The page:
Thursday, October 09, 2003

Making Adjustments

Sigh. You never really see what someone (or something) means and how much they're in your life until they're gone.

It's so weird to not have to let my dog out in the morning. It's too quiet and still when I come home from work and nobody's there to greet me and wag their tail. I don't have to go for a walk after work and at night before bed, or out to the park on the weekends (I figure I will reclaim about 10-11 hours a week this way). Nobody's going to wake me up on the weekend because they want to go out for a walk, or sleep at the foot of my bed and crowd me over to one side. Even when she was sleeping, I could feel her presence in the house. Now it's just me, and the house is empty everywhere I'm not.

There's nobody there to eat my table scraps at dinner. Then again, Astra was never the brightest dog (I affectionately called her my "dumb dog") - if I tossed food at her, she wouldn't catch it in her mouth, instead she'd let it hit her in the nose and fall to the floor, where she'd finally decide whether it was food or not. Dumb dog.

The two hardest times I had with the whole situation were Sunday night when I was writing my first entry below (not when it happened - I was probably still in shock at the quickness and finality of the situation), and then Monday afternoon when I left the vet's office after dropping her off. I talked to the vet and gave him the final update on what happened, and then I thanked him for all he had done over the years. I started to choke up a bit when he thanked me for all that I did for Astra.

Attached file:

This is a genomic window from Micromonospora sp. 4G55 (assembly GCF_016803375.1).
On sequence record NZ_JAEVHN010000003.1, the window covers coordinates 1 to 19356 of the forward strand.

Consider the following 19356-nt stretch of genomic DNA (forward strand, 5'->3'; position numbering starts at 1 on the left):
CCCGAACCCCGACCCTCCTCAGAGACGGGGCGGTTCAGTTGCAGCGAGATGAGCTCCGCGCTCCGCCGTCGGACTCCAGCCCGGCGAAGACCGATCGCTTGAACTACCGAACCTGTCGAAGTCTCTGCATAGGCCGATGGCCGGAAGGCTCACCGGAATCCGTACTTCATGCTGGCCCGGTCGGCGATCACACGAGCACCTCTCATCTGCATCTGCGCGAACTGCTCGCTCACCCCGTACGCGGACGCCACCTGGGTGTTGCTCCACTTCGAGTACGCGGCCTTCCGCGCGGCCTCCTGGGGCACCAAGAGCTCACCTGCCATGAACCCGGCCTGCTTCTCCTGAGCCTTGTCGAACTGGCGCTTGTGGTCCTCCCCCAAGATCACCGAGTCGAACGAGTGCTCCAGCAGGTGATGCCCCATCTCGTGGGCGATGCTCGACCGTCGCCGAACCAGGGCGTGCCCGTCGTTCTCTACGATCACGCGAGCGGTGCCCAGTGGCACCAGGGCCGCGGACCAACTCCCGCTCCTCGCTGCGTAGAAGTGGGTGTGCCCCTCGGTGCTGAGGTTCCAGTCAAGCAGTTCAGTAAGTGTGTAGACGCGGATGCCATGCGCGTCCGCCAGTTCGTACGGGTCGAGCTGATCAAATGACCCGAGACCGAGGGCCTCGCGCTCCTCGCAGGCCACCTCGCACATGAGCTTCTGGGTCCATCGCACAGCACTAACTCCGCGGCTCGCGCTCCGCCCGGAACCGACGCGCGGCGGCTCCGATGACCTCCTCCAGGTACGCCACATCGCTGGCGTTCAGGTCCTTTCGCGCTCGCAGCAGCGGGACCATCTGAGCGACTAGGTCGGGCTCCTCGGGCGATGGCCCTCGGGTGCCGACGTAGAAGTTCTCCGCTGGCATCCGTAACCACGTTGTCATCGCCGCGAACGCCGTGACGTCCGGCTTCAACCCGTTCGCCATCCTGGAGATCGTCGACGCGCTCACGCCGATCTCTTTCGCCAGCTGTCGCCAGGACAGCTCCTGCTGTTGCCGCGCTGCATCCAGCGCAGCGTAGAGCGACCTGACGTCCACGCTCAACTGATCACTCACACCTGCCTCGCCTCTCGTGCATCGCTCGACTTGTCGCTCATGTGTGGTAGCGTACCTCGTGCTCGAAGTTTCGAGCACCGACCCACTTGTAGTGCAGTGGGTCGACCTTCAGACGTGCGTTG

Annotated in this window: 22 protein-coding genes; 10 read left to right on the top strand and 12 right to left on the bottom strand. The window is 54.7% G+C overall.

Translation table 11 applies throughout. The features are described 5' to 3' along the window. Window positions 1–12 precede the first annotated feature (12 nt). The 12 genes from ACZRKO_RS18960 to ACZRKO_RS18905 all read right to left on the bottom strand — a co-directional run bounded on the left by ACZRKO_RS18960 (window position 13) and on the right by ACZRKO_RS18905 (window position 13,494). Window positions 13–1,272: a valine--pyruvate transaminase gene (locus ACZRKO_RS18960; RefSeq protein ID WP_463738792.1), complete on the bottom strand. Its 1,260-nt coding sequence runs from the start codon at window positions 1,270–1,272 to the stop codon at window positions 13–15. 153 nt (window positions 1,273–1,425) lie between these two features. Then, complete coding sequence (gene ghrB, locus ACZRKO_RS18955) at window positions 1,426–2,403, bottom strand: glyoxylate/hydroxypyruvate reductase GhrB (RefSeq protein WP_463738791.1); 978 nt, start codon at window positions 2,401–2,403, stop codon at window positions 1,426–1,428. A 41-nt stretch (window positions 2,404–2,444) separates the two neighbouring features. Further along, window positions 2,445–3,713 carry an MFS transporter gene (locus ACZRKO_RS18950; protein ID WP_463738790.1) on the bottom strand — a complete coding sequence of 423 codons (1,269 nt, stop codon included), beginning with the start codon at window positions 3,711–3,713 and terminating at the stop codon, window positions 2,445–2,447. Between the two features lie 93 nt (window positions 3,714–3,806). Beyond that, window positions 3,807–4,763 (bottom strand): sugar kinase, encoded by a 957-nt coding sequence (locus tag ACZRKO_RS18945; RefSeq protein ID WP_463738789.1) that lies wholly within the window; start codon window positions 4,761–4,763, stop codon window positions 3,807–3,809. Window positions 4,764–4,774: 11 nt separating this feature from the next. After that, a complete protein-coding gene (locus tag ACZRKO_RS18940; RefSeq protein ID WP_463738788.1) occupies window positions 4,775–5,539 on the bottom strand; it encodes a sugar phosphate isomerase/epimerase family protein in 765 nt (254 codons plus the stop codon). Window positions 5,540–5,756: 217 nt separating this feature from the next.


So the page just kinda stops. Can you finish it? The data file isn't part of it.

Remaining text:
I decided on a communal burial for Astra. For an extra $100 I could have had her ashes back in an urn, but I didn't need that extra closure. Heck, with all her hair that's still around the house I could hold a symbolic cremation in my back yard. The other option (totally unofficially) would have been if I wanted to bury her, the vet would have accommodated that with some burial bags. So somewhere in the city, she'll join all the pets who were lucky enough to find a family that loved them and took care of them.

We had our first family dog, Peanuts (a beagle mix), from 1971-1987, and she went with us from Chicago to New Jersey to Houston. Then I got Astra (a spaniel mix) after I graduated and started working, and I had her all to myself from 1989-2003 in Houston. Somewhere around 2020 I'll have to go through this all over again, probably as a another family dog.

And sometime in the spring or so, after I've gotten my house cleaned up and the carpets steam-cleaned and my car detailed, I'll start over again. So far I'm 2 for 2 in getting a great dog from the SPCA, both of them mutts. That's where I'll start looking next time for that dog that catches my eye and says "I'm yours, please take me home."

No comments: